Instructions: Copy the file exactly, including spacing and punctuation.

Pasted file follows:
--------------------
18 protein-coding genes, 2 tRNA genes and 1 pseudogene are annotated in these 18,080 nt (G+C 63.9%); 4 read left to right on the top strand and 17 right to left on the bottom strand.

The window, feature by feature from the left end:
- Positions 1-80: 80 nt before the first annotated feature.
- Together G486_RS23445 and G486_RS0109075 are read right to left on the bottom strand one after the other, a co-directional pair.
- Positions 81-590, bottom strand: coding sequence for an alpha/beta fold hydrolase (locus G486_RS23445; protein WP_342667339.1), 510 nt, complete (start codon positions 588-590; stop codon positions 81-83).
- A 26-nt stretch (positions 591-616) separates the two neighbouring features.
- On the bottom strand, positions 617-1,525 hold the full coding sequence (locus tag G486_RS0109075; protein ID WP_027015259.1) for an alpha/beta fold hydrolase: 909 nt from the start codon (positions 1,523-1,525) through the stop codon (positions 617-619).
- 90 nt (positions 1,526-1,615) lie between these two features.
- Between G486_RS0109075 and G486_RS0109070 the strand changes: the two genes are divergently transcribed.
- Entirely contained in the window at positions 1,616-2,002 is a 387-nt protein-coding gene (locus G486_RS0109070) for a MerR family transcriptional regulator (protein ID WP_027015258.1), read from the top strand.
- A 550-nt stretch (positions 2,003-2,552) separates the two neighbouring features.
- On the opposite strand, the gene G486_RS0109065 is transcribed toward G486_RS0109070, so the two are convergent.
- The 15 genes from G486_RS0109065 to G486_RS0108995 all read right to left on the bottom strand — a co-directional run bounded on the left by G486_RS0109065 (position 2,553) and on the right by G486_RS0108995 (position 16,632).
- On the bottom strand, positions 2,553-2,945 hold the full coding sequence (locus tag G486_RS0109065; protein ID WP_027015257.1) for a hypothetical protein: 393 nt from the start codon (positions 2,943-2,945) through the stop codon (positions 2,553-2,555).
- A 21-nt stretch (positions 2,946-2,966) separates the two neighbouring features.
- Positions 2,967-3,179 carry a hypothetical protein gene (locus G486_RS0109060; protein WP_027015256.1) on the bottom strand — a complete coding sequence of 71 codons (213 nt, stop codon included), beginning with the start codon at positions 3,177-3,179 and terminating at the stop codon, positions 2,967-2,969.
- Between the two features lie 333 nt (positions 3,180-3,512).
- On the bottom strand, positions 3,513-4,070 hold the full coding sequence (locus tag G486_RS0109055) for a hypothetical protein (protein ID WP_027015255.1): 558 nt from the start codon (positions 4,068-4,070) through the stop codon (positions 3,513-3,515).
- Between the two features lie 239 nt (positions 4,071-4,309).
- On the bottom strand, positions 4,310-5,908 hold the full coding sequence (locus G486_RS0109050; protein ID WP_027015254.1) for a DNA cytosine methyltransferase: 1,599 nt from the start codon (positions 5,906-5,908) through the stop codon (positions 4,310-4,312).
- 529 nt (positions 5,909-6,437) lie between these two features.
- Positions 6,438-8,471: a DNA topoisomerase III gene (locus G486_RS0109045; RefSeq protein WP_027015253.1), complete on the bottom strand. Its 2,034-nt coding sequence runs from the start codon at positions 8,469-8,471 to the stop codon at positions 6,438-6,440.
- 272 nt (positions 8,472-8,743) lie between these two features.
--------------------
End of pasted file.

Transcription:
18 protein-coding genes, 2 tRNA genes and 1 pseudogene are annotated in these 18,080 nt (G+C 63.9%); 4 read left to right on the top strand and 17 right to left on the bottom strand.

The window, feature by feature from the left end:
- Positions 1-80: 80 nt before the first annotated feature.
- Together G486_RS23445 and G486_RS0109075 are read right to left on the bottom strand one after the other, a co-directional pair.
- Positions 81-590, bottom strand: coding sequence for an alpha/beta fold hydrolase (locus G486_RS23445; protein WP_342667339.1), 510 nt, complete (start codon positions 588-590; stop codon positions 81-83).
- A 26-nt stretch (positions 591-616) separates the two neighbouring features.
- On the bottom strand, positions 617-1,525 hold the full coding sequence (locus tag G486_RS0109075; protein ID WP_027015259.1) for an alpha/beta fold hydrolase: 909 nt from the start codon (positions 1,523-1,525) through the stop codon (positions 617-619).
- 90 nt (positions 1,526-1,615) lie between these two features.
- Between G486_RS0109075 and G486_RS0109070 the strand changes: the two genes are divergently transcribed.
- Entirely contained in the window at positions 1,616-2,002 is a 387-nt protein-coding gene (locus G486_RS0109070) for a MerR family transcriptional regulator (protein ID WP_027015258.1), read from the top strand.
- A 550-nt stretch (positions 2,003-2,552) separates the two neighbouring features.
- On the opposite strand, the gene G486_RS0109065 is transcribed toward G486_RS0109070, so the two are convergent.
- The 15 genes from G486_RS0109065 to G486_RS0108995 all read right to left on the bottom strand — a co-directional run bounded on the left by G486_RS0109065 (position 2,553) and on the right by G486_RS0108995 (position 16,632).
- On the bottom strand, positions 2,553-2,945 hold the full coding sequence (locus tag G486_RS0109065; protein ID WP_027015257.1) for a hypothetical protein: 393 nt from the start codon (positions 2,943-2,945) through the stop codon (positions 2,553-2,555).
- A 21-nt stretch (positions 2,946-2,966) separates the two neighbouring features.
- Positions 2,967-3,179 carry a hypothetical protein gene (locus G486_RS0109060; protein WP_027015256.1) on the bottom strand — a complete coding sequence of 71 codons (213 nt, stop codon included), beginning with the start codon at positions 3,177-3,179 and terminating at the stop codon, positions 2,967-2,969.
- Between the two features lie 333 nt (positions 3,180-3,512).
- On the bottom strand, positions 3,513-4,070 hold the full coding sequence (locus tag G486_RS0109055) for a hypothetical protein (protein ID WP_027015255.1): 558 nt from the start codon (positions 4,068-4,070) through the stop codon (positions 3,513-3,515).
- Between the two features lie 239 nt (positions 4,071-4,309).
- On the bottom strand, positions 4,310-5,908 hold the full coding sequence (locus G486_RS0109050; protein ID WP_027015254.1) for a DNA cytosine methyltransferase: 1,599 nt from the start codon (positions 5,906-5,908) through the stop codon (positions 4,310-4,312).
- 529 nt (positions 5,909-6,437) lie between these two features.
- Positions 6,438-8,471: a DNA topoisomerase III gene (locus G486_RS0109045; RefSeq protein WP_027015253.1), complete on the bottom strand. Its 2,034-nt coding sequence runs from the start codon at positions 8,469-8,471 to the stop codon at positions 6,438-6,440.
- 272 nt (positions 8,472-8,743) lie between these two features.